An escalating war of words between Donald Trump and Kim Jong-Un ratcheted up a notch on Friday as the US president dubbed North Korea’s leader a “madman,” a day after the reclusive regime hinted it may explode a hydrogen bomb over the Pacific Ocean.
Hours earlier, in a rare personal attack, Kim took aim at Trump, branding him “mentally deranged” and a “dotard”, and warning he would “pay dearly” for his threat to destroy North Korea if challenged, uttered before the United Nations General Assembly.
The verbal clash came a day after Washington announced tougher sanctions aimed at curbing North Korea’s nuclear and ballistic missile program, on the heels of a Trump speech in which he which he nicknamed Kim “Rocket Man” and declared him to be on a “suicide mission.”
“Kim Jong Un of North Korea, who is obviously a madman who doesn’t mind starving or killing his people, will be tested like never before!” Trump posted early Friday in the first of a barrage of unrelated tweets.
Kim had delivered a tongue-lashing of his own -- vowing to “surely and definitely tame the mentally deranged US dotard with fire,” in an address read out on state television by a star news anchor before a still image of Kim at his desk.
Trump “insulted me and my country in front of the eyes of the world and made the most ferocious declaration of a war in history”, Kim said, according to the official Korean Central News Agency.
“I will make the man holding the prerogative of the supreme command in the US pay dearly for his speech.”
Russia and China have both appealed for an end to the escalating rhetoric between Washington and Pyongyang, and Moscow’s Foreign Minister Sergei Lavrov complained that that scrap resembled a “kindergarten fight between children.”
“We have to calm down the hot heads and understand that we do need pauses, that we do need some contacts,” Lavrov told a news conference after his address to the General Assembly.
On the fringes of the world meeting, North Korean Foreign Minister Ri Yong-ho told reporters Pyongyang might now consider detonating a hydrogen bomb outside its territory.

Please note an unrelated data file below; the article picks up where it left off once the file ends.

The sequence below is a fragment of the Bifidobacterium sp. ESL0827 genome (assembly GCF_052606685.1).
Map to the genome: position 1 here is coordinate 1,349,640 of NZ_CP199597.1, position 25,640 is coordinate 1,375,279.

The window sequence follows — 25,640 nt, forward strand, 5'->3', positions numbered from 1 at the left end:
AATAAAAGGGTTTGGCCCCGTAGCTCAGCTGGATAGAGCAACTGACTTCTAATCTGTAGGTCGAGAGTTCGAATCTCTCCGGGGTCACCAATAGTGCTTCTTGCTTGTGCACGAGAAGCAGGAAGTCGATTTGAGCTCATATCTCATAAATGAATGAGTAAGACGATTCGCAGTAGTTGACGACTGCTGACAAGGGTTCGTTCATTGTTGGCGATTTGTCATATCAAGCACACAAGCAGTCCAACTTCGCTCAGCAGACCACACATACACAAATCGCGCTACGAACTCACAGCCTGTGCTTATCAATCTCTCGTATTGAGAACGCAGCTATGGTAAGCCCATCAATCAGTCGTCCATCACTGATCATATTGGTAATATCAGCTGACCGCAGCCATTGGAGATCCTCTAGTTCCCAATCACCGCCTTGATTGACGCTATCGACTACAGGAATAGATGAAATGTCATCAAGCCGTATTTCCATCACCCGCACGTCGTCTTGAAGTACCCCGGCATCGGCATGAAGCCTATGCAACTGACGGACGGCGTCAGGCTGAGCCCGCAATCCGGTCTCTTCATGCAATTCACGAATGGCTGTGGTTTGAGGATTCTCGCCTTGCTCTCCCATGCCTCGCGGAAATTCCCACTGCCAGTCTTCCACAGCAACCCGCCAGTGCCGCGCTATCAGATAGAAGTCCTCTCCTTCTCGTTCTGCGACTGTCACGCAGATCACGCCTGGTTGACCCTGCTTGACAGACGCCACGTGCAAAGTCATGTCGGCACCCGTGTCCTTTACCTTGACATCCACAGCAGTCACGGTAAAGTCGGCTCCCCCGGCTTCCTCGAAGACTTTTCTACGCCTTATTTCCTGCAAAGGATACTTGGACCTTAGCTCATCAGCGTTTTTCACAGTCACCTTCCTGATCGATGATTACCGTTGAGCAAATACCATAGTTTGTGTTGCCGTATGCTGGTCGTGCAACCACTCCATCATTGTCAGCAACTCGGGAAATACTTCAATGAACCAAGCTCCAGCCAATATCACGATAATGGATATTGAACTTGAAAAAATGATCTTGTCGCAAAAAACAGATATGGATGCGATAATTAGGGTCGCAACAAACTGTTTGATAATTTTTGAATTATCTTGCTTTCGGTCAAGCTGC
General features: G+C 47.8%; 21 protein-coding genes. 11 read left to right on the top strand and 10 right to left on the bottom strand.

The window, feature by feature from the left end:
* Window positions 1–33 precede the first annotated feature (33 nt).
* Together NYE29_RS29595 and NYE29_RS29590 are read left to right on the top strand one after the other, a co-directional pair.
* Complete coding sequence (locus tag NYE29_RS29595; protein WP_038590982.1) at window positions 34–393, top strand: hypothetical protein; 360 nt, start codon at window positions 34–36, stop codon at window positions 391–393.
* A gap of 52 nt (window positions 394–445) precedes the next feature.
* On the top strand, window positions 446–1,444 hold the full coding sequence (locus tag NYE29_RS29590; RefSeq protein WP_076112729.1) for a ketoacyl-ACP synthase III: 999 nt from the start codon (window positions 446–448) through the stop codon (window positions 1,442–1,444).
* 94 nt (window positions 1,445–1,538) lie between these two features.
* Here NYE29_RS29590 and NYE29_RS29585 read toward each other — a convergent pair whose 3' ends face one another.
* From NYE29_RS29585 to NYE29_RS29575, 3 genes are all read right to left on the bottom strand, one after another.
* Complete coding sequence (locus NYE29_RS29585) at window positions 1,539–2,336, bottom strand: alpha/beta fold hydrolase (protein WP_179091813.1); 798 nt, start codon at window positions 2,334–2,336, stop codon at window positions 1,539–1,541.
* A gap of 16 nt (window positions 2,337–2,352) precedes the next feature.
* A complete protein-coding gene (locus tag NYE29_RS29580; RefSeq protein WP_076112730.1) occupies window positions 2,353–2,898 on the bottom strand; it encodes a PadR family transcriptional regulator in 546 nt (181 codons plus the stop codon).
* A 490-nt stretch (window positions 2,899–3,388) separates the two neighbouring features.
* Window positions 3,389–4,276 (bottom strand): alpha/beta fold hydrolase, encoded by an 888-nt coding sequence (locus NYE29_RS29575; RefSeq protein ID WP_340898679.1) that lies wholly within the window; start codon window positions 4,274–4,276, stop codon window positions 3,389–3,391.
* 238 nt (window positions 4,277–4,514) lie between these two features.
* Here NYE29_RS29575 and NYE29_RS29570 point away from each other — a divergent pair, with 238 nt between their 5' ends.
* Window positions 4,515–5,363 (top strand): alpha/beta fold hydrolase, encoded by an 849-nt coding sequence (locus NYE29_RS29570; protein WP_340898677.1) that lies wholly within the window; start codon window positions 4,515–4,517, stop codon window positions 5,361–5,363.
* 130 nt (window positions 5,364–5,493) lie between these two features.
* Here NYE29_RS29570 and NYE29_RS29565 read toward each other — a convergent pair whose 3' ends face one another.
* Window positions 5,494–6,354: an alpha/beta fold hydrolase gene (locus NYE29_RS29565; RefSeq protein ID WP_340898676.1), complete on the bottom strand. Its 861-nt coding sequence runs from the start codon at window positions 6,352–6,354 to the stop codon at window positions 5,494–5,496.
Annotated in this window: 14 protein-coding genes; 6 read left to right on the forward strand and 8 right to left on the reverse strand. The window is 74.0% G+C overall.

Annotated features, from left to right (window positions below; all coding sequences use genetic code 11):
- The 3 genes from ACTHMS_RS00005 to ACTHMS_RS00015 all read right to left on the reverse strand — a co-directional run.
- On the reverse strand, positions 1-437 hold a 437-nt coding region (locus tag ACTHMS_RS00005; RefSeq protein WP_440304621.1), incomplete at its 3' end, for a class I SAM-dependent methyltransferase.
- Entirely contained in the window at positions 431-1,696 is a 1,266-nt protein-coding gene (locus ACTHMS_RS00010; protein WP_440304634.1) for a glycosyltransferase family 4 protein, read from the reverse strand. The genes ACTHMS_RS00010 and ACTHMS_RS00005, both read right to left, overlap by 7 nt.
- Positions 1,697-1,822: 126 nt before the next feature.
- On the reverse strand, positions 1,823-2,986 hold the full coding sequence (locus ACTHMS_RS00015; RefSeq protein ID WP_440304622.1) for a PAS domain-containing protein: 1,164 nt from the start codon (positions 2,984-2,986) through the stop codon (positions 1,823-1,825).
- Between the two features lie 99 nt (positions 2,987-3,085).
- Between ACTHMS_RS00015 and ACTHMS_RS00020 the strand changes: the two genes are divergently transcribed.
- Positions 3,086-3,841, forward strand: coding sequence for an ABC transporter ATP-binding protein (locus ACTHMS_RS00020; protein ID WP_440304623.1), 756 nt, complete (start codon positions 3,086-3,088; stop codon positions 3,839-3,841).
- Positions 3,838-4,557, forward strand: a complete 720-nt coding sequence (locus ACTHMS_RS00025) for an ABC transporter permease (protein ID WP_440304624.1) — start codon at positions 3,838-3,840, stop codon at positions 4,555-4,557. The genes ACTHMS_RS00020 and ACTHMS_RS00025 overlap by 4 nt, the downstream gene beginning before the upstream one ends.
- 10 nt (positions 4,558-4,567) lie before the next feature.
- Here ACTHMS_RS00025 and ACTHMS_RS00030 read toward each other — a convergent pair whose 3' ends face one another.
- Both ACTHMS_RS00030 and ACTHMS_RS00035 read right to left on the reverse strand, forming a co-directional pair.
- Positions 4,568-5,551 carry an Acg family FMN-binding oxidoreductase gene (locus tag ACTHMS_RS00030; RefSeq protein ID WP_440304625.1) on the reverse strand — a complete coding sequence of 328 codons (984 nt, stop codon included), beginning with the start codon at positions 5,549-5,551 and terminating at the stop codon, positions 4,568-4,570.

“I think that it could be an H-bomb test at an unprecedented level perhaps over the Pacific,” he said -- while adding: “It is up to our leader so I do not know well.”
Washington on Thursday authorized a tough new raft of sanctions in the latest effort to tighten the screws on Pyongyang over its banned weapons programs, following its sixth nuclear test -- the largest yet -- and the firing of two missiles over Japan in recent weeks.
Trump’s executive order, which prohibits firms from operating in the United States if they deal with North Korea, came after the UN Security Council agreed its own further set of sanctions aimed at reducing Pyongyang’s ability to trade with the outside world.
But analysts say the sanctions show no signs of working, and cautioned that the increasingly ill-tempered and personal exchanges between Washington and Pyongyang did not augur well.
“There are some very dangerous things that could come that move this from theater to reality. This is the time to be heading them off, not making them feel inevitable,” said John Delury of Yonsei University in Seoul.
Still hope for peace
However in a meeting with Japanese Prime Minister Shinzo Abe and South Korean President Moon Jae-in, Trump suggested the door to dialogue remained open.
“Why not?” he said, when asked whether there could be talks with Pyongyang.
China wields the most influence on North Korea, providing an economic lifeline. But it also fears the consequences if the regime collapses, such as an exodus of refugees or a US-allied, reunited Korea on its border.
“Negotiation is the only way out and deserves every effort,” Chinese Foreign Minister Wang Yi told the General Assembly.
The sentiments were echoed by Russian Foreign Minister Sergei Lavrov, who said “military hysteria is not just an impasse, it’s disaster.”
North Korean envoy Ri is expected to meet on Saturday with UN Secretary-General Antonio Guterres, who will send out feelers on possible diplomatic talks.
But Chung Sung-Yoon, analyst at the Korea Institute for National Unification, told AFP that the North itself may have shelved the idea of negotiations until it reaches its nuclear goal.
“People say this is all part of its brinkmanship strategy to force the US to come forward for negotiation. But the North is leaving too little room for the US to do so with the latest series of threats and provocations,” he said.